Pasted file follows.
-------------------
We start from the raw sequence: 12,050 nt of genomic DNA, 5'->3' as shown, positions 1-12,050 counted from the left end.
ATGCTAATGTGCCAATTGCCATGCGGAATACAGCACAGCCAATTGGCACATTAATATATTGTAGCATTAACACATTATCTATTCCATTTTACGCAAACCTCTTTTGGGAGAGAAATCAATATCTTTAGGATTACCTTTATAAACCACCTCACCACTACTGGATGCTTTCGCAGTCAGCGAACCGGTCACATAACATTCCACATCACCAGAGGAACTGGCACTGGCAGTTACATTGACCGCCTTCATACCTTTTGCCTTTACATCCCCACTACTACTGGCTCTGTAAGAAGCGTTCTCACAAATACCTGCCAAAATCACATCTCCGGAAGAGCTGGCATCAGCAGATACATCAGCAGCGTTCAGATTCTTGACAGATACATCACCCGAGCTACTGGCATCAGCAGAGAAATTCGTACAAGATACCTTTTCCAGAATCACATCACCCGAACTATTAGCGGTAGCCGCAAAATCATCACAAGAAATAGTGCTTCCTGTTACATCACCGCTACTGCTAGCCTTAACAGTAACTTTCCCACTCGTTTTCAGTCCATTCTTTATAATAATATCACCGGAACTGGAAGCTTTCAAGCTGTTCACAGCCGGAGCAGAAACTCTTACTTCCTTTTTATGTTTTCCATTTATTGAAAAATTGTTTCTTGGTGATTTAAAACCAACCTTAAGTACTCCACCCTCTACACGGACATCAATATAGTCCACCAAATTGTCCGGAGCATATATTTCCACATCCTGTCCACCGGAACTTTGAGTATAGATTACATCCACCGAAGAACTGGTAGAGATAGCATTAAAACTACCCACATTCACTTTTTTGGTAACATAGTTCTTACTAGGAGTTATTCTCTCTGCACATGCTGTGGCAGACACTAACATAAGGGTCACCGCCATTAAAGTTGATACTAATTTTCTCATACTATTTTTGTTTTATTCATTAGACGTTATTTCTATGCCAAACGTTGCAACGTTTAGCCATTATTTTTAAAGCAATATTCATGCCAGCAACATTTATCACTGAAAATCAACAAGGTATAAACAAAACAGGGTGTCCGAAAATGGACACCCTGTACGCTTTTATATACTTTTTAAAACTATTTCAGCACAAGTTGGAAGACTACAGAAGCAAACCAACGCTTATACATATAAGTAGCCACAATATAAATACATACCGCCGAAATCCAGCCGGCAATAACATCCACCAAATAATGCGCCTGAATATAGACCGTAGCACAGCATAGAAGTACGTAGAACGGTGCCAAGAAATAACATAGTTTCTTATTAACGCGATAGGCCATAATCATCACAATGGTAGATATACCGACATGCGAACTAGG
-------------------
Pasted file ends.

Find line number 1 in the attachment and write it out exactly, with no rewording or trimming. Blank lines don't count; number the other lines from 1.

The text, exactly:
We start from the raw sequence: 12,050 nt of genomic DNA, 5'->3' as shown, positions 1-12,050 counted from the left end.